As important, the implications of these proposed changes do not solely target “big business”.  Businesses of all sizes can be viewed as holding a “dominant position” depending on how the market is defined.  A narrow market definition can make a small or medium sized business dominant allowing a plaintiff to argue that business is dominant in its market and its conduct is abusive.

Antitrust enforcement today appropriately places consumers at the heart of the law.  This legislation would move away from that standard as it does not require any showing of potential or actual harm to consumers arising from the business conduct in question.  In fact, contrary to existing federal and state antitrust statutes, aimed clearly at assuring market competition for the benefit of consumers, this legislation seems to provide protection to other market participants, including those impacted by more successful competitors.  As the U.S. Supreme Court has said in United States v. Grinnell Corp., 384 U.S. 563 (1966), the purpose of antitrust law “is not to protect businesses from the working of the market; it is to protect the public from the failure of the market.” Consumers are the main beneficiaries of competition, and antitrust is intended to protect them from business conduct that damages such competition.

The bill also dramatically increases the applicable criminal penalties.  For a natural person, the criminal penalty is increased from a Class E to a Class C felony, increasing the potential imprisonment from four to fifteen years  and increasing the maximum fine from $100,000 to $1 million; for incorporated entities, the maximum fine is increased from $1 million to $100 million.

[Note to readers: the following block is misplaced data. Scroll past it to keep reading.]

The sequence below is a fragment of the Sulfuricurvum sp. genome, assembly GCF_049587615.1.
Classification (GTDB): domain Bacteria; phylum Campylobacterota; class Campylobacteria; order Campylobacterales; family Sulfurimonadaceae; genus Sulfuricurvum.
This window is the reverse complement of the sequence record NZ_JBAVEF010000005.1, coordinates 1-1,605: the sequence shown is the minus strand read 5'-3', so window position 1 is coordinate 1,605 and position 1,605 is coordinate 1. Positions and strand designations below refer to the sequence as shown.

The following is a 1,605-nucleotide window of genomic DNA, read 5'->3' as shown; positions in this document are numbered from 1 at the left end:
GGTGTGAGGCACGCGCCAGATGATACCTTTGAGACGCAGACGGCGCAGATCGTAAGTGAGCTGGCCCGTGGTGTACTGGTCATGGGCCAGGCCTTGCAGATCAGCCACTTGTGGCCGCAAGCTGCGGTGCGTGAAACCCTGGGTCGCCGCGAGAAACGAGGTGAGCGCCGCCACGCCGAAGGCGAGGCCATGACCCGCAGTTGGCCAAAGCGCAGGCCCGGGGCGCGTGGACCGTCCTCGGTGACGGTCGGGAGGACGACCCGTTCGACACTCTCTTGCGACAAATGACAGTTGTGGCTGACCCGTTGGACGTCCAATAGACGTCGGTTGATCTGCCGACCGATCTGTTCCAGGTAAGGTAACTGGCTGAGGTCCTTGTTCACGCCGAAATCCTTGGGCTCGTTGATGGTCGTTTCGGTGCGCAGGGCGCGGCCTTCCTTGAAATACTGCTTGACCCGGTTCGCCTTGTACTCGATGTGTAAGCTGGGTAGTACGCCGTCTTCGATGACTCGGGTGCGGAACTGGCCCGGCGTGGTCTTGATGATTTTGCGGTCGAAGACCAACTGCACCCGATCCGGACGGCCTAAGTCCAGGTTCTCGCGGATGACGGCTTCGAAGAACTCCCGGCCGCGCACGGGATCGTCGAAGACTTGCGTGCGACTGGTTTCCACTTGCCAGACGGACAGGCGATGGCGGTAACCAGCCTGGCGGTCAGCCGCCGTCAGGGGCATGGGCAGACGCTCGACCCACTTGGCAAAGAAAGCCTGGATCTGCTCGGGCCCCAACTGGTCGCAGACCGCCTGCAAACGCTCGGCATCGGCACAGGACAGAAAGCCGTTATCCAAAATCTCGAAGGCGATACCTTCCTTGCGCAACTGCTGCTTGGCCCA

Clearly, these penalty levels are not only a deterrent against illegal act.  They also provide significant leverage against a defendant whose only “crime” was to outperformed their  competitors, but which would facing ruinous criminal penalties under this vaguely worded proposal.

As stated by the sponsors, this push is intended to go after large technology companies, but its impact will be felt across all business sectors. Such broad powers held by state antitrust enforcers would provide enormous leverage over all categories of business and could dictate specific outcomes in each sector of the economy, giving the state the ability to pick winners and losers among competing businesses.

The Business Council is committed to promoting vigorous competition among businesses in our economy and the just and effective enforcement of current law.  Antitrust is not regulation.  Antitrust is about ensuring market forces determine market outcomes.  In contrast, regulation is a conscious decision to steer specific outcomes in the market.  Efforts to change the antitrust law in New York should not alter antitrust into a tool to steer market outcomes.  The Donnelly Act has served the state well and remains adequate to address this important public policy concern.  However, we believe that this legislation would serve to undermine competition rather than enhance it, by creating and applying new, undefined criteria to regulate market behavior. 

For these reasons, we strongly oppose adoption of S.8700/A. 10870.